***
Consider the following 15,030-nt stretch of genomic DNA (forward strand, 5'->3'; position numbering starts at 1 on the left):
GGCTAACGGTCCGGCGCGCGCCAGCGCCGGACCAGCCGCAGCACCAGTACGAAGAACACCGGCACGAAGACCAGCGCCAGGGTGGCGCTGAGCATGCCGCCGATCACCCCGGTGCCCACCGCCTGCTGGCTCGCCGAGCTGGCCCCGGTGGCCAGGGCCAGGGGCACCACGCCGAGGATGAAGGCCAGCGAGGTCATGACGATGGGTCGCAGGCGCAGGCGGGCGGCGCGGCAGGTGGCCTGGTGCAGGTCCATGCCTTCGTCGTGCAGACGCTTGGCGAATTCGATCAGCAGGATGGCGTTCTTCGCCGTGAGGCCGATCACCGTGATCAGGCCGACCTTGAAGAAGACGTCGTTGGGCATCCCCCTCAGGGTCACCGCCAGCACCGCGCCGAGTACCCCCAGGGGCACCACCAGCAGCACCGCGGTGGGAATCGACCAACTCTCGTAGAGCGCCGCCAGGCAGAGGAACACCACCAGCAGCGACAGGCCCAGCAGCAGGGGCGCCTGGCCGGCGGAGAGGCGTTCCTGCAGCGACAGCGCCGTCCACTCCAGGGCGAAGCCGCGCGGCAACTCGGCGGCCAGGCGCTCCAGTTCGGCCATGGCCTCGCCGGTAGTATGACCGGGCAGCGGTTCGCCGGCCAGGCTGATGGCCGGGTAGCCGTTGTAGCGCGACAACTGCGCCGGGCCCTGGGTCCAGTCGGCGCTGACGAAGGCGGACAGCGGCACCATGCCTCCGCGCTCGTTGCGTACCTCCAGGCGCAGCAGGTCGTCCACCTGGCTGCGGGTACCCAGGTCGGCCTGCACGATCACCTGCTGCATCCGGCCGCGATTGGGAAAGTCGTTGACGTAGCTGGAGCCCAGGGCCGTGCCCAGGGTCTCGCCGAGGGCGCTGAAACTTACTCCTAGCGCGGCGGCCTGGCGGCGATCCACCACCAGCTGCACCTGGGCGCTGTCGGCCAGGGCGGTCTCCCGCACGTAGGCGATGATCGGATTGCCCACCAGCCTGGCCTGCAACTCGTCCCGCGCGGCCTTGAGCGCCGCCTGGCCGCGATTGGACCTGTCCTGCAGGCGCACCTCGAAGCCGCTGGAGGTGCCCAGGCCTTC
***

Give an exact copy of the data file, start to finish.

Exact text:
Consider the following 15,030-nt stretch of genomic DNA (forward strand, 5'->3'; position numbering starts at 1 on the left):
GGCTAACGGTCCGGCGCGCGCCAGCGCCGGACCAGCCGCAGCACCAGTACGAAGAACACCGGCACGAAGACCAGCGCCAGGGTGGCGCTGAGCATGCCGCCGATCACCCCGGTGCCCACCGCCTGCTGGCTCGCCGAGCTGGCCCCGGTGGCCAGGGCCAGGGGCACCACGCCGAGGATGAAGGCCAGCGAGGTCATGACGATGGGTCGCAGGCGCAGGCGGGCGGCGCGGCAGGTGGCCTGGTGCAGGTCCATGCCTTCGTCGTGCAGACGCTTGGCGAATTCGATCAGCAGGATGGCGTTCTTCGCCGTGAGGCCGATCACCGTGATCAGGCCGACCTTGAAGAAGACGTCGTTGGGCATCCCCCTCAGGGTCACCGCCAGCACCGCGCCGAGTACCCCCAGGGGCACCACCAGCAGCACCGCGGTGGGAATCGACCAACTCTCGTAGAGCGCCGCCAGGCAGAGGAACACCACCAGCAGCGACAGGCCCAGCAGCAGGGGCGCCTGGCCGGCGGAGAGGCGTTCCTGCAGCGACAGCGCCGTCCACTCCAGGGCGAAGCCGCGCGGCAACTCGGCGGCCAGGCGCTCCAGTTCGGCCATGGCCTCGCCGGTAGTATGACCGGGCAGCGGTTCGCCGGCCAGGCTGATGGCCGGGTAGCCGTTGTAGCGCGACAACTGCGCCGGGCCCTGGGTCCAGTCGGCGCTGACGAAGGCGGACAGCGGCACCATGCCTCCGCGCTCGTTGCGTACCTCCAGGCGCAGCAGGTCGTCCACCTGGCTGCGGGTACCCAGGTCGGCCTGCACGATCACCTGCTGCATCCGGCCGCGATTGGGAAAGTCGTTGACGTAGCTGGAGCCCAGGGCCGTGCCCAGGGTCTCGCCGAGGGCGCTGAAACTTACTCCTAGCGCGGCGGCCTGGCGGCGATCCACCACCAGCTGCACCTGGGCGCTGTCGGCCAGGGCGGTCTCCCGCACGTAGGCGATGATCGGATTGCCCACCAGCCTGGCCTGCAACTCGTCCCGCGCGGCCTTGAGCGCCGCCTGGCCGCGATTGGACCTGTCCTGCAGGCGCACCTCGAAGCCGCTGGAGGTGCCCAGGCCTTC